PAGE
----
Financial distress is increasing exponentially across Yorkshire’s economy, with every industry sector experiencing a substantial rise in financial difficulties, according to the latest research from leading independent insolvency and restructuring business advisory firm Begbies Traynor.
Published today (29 October 2020), the Red Flag Alert data from Begbies Traynor reveals that 2,000 (7%) more Yorkshire businesses were in financial trouble by the end of September than at the end of the second quarter of 2020 in June. The increase comes despite a backlog of court action preventing many CCJ’s and winding up petitions being issued.
Year on year, a further 4,000 businesses were in distress, equating to a 14% increase, and affecting a total of 34,444 firms in the region. Across the UK as a whole the data showed distress increasing by 14% since Q3 2019, and 6% since Q2 this year, with 557,000 businesses now in financial difficulties.
Despite the Government’s summer Eat Out to Help Out campaign, which saw more than 100 million subsidised meals sold during August, bars and restaurants remained one of the worst hit sectors. In Yorkshire the number of financially distressed bar and restaurant businesses leapt by 15% year on year, with a 9% rise since Q2 and more than 1,500 businesses in trouble in the sector. The region’s hotel industry also saw a 10% annual climb in distress.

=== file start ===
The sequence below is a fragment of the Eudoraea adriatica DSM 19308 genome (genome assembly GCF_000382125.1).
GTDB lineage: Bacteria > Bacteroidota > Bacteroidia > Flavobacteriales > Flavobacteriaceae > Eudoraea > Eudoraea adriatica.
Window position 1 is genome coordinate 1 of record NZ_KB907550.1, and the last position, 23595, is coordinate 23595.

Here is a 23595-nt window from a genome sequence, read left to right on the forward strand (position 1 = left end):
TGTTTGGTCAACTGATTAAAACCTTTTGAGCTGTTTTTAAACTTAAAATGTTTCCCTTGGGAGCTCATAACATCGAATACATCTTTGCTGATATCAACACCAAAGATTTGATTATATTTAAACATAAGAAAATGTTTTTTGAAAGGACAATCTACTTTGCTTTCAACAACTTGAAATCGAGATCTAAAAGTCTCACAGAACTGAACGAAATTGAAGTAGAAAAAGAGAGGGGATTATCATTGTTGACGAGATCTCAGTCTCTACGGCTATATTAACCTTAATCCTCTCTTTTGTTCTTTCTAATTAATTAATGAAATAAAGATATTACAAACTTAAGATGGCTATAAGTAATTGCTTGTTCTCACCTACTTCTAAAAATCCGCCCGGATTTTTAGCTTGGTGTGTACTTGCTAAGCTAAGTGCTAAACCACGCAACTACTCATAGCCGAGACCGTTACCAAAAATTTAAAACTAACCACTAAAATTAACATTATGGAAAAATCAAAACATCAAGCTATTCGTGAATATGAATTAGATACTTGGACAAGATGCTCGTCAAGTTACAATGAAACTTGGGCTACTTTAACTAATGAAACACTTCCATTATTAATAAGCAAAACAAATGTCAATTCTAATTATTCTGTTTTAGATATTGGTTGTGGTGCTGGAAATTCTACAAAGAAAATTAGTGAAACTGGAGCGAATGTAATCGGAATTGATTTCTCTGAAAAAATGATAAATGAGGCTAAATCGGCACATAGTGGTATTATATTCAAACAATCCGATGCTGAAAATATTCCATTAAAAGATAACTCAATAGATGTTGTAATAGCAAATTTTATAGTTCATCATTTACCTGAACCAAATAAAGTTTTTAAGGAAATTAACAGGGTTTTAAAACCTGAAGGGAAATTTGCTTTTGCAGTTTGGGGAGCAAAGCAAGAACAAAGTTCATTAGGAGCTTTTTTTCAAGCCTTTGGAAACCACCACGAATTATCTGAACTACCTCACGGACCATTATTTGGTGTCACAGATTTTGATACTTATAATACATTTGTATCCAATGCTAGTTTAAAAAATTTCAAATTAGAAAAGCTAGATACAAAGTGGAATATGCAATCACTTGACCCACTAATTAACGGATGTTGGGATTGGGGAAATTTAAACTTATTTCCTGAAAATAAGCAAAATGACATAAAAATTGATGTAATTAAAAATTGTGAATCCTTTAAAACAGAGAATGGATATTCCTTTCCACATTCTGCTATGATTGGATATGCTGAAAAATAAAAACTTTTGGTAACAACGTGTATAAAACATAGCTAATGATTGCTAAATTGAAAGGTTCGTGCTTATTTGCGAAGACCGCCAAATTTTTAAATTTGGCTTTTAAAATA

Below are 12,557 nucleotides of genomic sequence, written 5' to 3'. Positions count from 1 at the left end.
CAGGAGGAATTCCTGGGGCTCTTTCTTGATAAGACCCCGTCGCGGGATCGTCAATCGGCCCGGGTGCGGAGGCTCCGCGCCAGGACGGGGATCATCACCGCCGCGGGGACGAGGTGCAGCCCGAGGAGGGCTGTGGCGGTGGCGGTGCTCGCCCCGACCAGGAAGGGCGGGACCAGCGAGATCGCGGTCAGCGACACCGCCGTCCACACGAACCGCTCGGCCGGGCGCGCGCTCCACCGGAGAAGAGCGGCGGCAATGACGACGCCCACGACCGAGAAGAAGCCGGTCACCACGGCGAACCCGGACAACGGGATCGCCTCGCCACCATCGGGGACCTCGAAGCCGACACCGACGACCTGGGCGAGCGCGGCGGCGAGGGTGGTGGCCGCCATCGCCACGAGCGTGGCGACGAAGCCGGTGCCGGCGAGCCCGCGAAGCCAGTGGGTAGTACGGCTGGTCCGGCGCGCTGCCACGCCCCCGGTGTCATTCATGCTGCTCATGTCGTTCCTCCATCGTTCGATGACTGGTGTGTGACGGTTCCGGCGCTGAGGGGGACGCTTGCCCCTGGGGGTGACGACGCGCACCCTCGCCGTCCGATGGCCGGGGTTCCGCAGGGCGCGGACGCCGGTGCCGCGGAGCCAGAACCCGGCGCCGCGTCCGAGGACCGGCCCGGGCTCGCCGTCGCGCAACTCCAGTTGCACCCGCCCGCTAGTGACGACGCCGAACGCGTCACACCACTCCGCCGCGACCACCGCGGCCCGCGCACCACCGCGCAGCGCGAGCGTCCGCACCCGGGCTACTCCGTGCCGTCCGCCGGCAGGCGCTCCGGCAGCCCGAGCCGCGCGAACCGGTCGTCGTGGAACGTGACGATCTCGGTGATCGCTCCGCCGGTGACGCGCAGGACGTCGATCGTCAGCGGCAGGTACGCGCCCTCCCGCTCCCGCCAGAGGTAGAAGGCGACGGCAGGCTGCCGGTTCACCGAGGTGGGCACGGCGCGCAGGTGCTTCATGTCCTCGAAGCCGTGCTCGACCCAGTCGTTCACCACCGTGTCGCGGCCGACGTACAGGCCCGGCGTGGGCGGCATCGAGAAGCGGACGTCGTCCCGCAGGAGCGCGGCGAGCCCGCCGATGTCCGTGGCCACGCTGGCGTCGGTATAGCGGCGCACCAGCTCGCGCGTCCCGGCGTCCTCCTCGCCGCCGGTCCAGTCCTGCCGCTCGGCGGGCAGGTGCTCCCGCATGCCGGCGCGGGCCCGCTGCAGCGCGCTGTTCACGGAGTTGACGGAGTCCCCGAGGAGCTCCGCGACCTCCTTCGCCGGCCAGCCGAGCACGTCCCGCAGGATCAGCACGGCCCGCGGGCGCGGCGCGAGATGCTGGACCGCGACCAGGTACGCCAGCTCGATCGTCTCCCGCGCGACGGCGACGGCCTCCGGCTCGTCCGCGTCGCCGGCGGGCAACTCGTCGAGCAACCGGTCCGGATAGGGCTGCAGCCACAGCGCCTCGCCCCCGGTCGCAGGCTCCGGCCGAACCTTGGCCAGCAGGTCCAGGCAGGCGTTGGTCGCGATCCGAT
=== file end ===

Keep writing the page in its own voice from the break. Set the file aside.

The boom in ‘staycation’ holiday bookings has also apparently failed to stem a tide of distress in the travel and tourism sector where businesses in financial difficulty rose by 16% since Q3 2019 and 13% since June.
The region’s real estate and property services firms also continued to struggle, with a 22% year on year increase in distress in Q3 and 3,500 businesses in that sector affected in Yorkshire. A further 270 property companies had become financially distressed since the end of June.
Julian Pitts, (pictured) Begbies Traynor’s regional managing partner for Yorkshire, said: “Last week’s promise by Rishi Sunak of greater financial support for businesses that are reeling from the effects of being placed in the higher Tier 2 and Tier 3 categories, as much of Yorkshire now has, is welcome news.
“However there are real fears that for many businesses, particularly in the region’s hospitality industry, the funding may have come too late to save those that have suffered from the chronic lack of revenue brought about by the blanket 10pm curfew and Tier 2 ban on households mixing indoors.
“Seeking professional advice is always the best course of action for any small business that finds itself in financial trouble. There may well be strategies that, if put in place now, could help to future-proof an organisation, even in the face of the combined uncertainties of the covid pandemic and the increasingly likely prospect of the Government failing to secure a trade deal with the EU.”